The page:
Browsing the blog archives for January, 2009.


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    Nuclear Power – Like it or not

    alternative, energy, green living, Uncategorized

    A couple of days ago I posted a response on a forum about whether nuclear energy should still be an option for the future. My answer was yes. This in turn has created some controversy among readers. In the meantime somebody else suggested I write about why ”the US and other countries insist on nuclear power when a reactor produces more waste in one day than will take over a million years to get rid of. Some of the technology should go to solving that problem before anyone tells us it is clean energy.”

     

     

    I don’t claim to have all the answers, but I have been looking into this. According to researchers at MIT we have four options to reduce our carbon footprint for our future energy needs:

     

    ·         Nuclear Energy

    ·         Renewable Energy

    ·         Increased Energy Efficiency

    ·         Capturing Carbon Emissions[1]

     

    Obviously I do not consider nuclear power the best option. I personally believe that wind will be our future in the coming decades. Wind is not just a source of electricity, the power from a wind tower can be used to produce hydrogen and then the tower itself can be used to store the hydrogen.[2] Hydrogen is a great source of carbon free fuel. Solar is also a great fuel source, at this point it is not cost effective for large scale application or the average consumer. The Japanese are working on a Space Solar Power System(SSPS) that will catch the sun’s rays in space without atmospheric interruptions and then beam the energy in the form of lasers back to earth.[3] These are awesome plans but will not be functional for decades.

     

    Today we have an ever increasing demand for electricity and transportation fuel, and an ever shrinking reserve of fossil fuels. Basic economics of supply and demand are telling us the cost to produce electricity and transportation fuel is going to sky rocket again in the near future. As the price of oil increases again it will be even more obvious we need to use more natural gas than oil for our transportation and electrical needs. Natural gas is commodity that is readily available from North American sources. The infrastructure is already in place to transport and use it and it is cleaner and easier to mine than coal. Natural gas does not have to be purchased from countries that do not like us and is cleaner than oil. Natural gas powered cars can be filled using a device at your home and putting up filling stations around the country is a small price to pay compared to what we are paying for our foreign oil habit. Companies like Mirant, who own non-nuclear electric plants, have already converted most plants to use natural gas, coal or oil depending on price. They have also gone to great lengths to reduce emissions.[4]  But the fact remains that however much we increase efficiency and decrease emissions we still are leaving far too much of a carbon footprint.

     

    Then there is nuclear energy. The biggest things nuclear has going for it are that it produces large amounts of electricity without producing carbon and the technology already exists and is in place and can be replicated. Everything else about nuclear power is not so pretty. First of all is cost, the initial outlay of time and money does not make new nuclear power plants competitive with other sources of electricity. There is also the issue that even if we did build new nuclear power plants to meet the up coming demand for electricity that there would only be sufficient uranium available for 50 or so years. Then there is the issue of proliferation, the stealing of technology and/or enriched uranium or plutonium.[5] After the break up of the USSR, 9/11 and the North Koreans this is a serious issue.  And then there is the storage of the spent fuel. According to Entergy Inc., owner of many nuclear plants, 80% of spent fuel loses its radioactivity within 3 years and can be stored on site safely for up to 100 years.[6] Yet the remainder can take thousands of years to break down. There is no doubt that huge irrepairable mistakes have been made with the handling of nuclear waste in the past.  Today the Department of Energy is making plans to build a repository in Yucca Mountain to store and seal off the spent nuclear fuel for eternity.[7] Not perfect, but a best case solution for a very serious problem.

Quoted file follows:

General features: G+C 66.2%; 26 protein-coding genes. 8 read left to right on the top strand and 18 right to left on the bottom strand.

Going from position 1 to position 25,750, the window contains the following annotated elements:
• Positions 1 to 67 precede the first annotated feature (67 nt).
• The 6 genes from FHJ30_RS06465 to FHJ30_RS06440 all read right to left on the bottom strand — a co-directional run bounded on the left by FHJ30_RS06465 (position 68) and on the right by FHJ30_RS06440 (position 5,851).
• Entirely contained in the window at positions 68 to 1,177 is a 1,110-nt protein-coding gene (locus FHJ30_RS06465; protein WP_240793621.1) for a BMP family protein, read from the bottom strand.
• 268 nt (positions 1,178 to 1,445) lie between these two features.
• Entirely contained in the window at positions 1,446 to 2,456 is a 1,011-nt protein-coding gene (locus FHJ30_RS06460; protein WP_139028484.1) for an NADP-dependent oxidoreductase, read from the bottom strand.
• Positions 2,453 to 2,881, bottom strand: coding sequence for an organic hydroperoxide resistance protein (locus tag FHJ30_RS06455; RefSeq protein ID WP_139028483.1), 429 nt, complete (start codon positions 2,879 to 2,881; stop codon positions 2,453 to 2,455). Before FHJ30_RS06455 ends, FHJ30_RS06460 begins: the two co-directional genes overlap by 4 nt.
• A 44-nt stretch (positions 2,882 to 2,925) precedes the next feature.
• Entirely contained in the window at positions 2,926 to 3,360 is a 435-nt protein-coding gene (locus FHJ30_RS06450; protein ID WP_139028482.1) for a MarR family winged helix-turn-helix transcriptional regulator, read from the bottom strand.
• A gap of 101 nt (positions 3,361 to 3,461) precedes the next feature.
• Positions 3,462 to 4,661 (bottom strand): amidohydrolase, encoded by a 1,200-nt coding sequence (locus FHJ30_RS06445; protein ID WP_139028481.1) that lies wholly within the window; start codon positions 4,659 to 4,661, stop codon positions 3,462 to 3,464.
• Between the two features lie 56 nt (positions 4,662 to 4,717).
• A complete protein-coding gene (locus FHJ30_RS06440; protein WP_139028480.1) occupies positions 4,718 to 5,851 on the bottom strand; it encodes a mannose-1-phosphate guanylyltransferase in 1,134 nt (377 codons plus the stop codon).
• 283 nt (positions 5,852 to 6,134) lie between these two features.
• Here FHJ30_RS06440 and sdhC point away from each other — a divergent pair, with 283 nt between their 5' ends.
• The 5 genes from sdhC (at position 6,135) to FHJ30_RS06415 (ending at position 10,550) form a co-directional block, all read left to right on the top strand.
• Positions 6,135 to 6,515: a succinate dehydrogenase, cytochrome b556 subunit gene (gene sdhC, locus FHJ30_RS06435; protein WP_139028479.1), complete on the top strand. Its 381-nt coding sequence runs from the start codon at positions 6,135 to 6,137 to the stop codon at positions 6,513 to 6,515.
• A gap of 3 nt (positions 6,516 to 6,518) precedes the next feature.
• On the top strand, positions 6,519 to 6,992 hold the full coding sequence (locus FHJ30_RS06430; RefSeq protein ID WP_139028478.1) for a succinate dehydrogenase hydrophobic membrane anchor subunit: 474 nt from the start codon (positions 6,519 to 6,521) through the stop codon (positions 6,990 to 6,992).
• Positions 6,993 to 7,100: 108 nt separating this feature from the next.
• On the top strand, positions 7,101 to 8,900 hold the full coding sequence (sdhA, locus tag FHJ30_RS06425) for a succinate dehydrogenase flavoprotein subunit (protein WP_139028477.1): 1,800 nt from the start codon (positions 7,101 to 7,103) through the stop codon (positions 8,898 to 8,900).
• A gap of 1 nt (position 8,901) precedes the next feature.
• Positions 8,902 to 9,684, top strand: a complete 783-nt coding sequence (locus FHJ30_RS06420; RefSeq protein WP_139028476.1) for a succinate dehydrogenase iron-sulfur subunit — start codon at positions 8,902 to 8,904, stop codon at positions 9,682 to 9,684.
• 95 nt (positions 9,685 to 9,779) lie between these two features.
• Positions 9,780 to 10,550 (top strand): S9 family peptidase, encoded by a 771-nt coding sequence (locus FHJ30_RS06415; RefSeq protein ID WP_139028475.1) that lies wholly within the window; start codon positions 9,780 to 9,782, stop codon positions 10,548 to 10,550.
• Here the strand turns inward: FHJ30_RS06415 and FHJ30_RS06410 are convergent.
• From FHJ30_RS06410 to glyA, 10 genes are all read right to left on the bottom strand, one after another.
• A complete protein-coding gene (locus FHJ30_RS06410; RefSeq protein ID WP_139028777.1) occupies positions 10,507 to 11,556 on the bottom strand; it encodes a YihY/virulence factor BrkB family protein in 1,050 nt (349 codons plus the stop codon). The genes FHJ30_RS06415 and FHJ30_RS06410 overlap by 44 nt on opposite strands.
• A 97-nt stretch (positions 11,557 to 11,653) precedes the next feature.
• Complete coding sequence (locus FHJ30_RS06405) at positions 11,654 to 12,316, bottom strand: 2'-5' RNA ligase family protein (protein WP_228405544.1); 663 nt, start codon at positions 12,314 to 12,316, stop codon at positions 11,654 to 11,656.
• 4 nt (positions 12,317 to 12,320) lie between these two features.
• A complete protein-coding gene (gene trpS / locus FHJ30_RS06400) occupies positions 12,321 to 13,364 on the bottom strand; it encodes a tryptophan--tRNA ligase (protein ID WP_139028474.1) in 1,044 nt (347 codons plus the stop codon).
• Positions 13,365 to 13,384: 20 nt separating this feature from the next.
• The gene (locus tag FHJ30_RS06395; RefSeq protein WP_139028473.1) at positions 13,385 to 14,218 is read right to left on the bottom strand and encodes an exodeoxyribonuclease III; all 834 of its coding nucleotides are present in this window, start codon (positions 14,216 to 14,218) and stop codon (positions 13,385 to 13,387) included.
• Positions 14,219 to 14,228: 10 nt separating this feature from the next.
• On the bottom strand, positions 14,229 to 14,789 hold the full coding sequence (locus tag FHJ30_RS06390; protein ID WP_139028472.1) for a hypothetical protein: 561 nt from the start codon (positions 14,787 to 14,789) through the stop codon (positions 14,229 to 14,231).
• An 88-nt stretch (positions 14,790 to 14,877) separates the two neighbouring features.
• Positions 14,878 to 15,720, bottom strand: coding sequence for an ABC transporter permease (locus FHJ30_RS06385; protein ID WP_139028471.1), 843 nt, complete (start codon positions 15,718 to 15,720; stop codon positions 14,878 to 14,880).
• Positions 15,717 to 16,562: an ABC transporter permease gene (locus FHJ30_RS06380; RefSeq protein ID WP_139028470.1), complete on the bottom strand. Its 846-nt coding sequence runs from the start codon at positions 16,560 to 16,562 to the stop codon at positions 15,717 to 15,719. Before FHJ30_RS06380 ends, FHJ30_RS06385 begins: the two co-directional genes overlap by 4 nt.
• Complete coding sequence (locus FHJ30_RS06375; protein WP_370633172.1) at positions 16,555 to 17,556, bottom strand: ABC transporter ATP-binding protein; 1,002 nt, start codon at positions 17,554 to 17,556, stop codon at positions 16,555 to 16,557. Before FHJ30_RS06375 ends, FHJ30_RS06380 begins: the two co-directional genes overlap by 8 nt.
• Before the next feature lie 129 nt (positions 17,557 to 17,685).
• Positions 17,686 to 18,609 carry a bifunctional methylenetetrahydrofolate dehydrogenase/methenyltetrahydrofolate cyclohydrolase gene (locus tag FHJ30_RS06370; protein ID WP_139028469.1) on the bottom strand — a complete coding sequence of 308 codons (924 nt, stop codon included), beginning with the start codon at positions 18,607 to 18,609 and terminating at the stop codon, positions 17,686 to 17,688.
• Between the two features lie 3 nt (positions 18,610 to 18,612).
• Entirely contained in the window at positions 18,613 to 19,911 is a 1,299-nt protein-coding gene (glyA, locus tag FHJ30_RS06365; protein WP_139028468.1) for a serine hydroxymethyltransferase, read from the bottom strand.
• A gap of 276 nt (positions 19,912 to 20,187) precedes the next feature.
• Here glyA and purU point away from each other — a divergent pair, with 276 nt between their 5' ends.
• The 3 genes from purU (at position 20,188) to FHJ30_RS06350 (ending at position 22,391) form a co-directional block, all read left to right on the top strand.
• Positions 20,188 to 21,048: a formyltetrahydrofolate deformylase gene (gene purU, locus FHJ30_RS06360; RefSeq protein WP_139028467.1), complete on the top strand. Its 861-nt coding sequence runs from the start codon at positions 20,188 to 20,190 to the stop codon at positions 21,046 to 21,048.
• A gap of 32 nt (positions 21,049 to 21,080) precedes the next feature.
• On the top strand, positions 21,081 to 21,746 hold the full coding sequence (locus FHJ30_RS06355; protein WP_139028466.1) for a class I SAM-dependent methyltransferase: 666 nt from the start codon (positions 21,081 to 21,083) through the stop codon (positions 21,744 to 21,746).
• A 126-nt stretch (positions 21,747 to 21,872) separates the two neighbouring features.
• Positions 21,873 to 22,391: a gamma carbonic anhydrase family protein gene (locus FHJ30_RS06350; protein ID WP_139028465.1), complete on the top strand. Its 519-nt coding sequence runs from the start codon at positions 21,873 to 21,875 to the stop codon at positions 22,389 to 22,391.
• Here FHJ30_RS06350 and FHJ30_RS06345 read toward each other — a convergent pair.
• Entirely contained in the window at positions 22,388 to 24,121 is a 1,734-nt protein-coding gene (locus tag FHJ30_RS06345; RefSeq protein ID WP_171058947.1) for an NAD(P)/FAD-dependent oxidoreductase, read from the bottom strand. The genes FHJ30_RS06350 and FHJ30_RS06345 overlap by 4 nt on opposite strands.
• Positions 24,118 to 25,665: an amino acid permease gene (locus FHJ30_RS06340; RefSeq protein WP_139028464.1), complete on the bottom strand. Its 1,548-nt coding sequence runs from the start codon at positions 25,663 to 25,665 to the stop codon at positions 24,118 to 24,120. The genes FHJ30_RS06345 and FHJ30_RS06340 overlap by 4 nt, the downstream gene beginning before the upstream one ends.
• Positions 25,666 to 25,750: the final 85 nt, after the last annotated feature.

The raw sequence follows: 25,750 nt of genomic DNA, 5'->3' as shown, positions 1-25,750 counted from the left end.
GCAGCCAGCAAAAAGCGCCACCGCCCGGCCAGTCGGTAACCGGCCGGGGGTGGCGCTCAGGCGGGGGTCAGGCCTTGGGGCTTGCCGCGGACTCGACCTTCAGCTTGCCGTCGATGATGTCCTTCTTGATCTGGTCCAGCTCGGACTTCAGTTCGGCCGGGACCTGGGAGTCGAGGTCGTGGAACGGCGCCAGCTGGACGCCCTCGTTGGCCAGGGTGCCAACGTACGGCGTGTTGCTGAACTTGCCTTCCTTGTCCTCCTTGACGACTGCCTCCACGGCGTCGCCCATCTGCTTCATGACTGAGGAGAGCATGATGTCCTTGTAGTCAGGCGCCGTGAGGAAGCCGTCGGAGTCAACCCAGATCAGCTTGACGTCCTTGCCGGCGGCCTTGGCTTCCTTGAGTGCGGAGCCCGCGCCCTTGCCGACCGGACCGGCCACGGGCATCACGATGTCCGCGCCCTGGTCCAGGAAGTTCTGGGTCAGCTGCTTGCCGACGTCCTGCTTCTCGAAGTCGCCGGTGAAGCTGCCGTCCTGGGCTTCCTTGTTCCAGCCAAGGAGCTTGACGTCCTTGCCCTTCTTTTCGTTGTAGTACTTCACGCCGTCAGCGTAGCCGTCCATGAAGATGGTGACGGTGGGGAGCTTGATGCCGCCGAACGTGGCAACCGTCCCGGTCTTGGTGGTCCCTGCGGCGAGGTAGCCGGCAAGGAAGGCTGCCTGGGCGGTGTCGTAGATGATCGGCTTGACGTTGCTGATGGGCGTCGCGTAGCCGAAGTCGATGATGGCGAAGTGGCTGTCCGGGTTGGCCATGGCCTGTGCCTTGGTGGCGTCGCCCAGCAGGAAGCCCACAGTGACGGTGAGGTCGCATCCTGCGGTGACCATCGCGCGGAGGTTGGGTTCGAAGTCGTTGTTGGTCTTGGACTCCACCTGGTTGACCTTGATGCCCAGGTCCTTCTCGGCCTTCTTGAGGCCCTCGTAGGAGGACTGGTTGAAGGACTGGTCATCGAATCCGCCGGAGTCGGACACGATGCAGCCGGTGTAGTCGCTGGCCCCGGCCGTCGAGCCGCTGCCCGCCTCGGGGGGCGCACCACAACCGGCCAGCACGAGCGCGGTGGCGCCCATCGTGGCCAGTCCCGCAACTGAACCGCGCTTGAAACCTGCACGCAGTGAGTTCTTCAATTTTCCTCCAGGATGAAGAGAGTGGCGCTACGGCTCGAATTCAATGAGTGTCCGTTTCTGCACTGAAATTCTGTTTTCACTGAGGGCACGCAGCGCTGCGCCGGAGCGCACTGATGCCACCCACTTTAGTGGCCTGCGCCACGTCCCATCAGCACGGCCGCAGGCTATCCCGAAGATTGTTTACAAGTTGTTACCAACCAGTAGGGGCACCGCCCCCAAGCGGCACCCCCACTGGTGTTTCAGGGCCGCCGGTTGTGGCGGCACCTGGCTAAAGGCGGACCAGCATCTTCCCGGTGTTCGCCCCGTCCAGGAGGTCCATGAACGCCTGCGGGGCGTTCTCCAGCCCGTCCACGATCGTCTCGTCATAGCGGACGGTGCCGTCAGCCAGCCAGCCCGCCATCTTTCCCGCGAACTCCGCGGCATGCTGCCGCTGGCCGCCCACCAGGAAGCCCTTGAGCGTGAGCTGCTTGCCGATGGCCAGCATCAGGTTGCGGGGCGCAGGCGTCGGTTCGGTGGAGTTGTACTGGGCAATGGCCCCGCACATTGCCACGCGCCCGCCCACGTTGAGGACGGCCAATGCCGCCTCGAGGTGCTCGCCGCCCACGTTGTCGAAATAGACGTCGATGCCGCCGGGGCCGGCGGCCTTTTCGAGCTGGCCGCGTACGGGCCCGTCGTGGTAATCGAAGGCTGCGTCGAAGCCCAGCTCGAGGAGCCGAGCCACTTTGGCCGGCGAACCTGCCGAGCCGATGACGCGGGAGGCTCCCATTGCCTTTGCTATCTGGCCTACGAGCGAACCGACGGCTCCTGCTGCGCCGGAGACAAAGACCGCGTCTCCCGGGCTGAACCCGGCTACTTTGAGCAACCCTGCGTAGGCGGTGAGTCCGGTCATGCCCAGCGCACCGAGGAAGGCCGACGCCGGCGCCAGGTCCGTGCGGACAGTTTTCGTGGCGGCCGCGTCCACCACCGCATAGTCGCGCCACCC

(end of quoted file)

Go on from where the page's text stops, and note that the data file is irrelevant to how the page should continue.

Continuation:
So the deal is we need to reduce our carbon footprint yesterday. The best solution is to have large scale renewable energy in place today, but that is still decades off. We need a bridge to get us from foreign oil dependency to 100% renewable, carbon free energy. One piece of that bridge is nuclear power, whether we like the idea or not. The other parts of that bridge are using more natural gas for transportation and electricity production, improving existing technology to lessen our carbon emissions and to push forward with research for renewable, carbon free energy.

     

    I invite everybody to check out the Pickens Plan and to pay attention to the plans our new President, Barak Obama, will bring forth. Please take time to visit the other websites used in researching this blog. Be informed.

     

    The Pickens Plan: http://www.pickensplan.com/index.php

    The Office of the President Elect: http://change.gov/


    [1] The Future of Nuclear Power, An Interdisciplinary MIT Study:http://web.mit.edu/nuclearpower/

    [5] The Future of Nuclear Power, An Interdisciplinary MIT Study:http://web.mit.edu/nuclearpower/

          Entergy Inc. : http://www.entergy-nuclear.com/environment/fuel_storage.aspx

    [7] Department of Energy: http://www.rw.doe.gov/index.shtml

     

     

     

     

     

     

     

     

     

     

     

     

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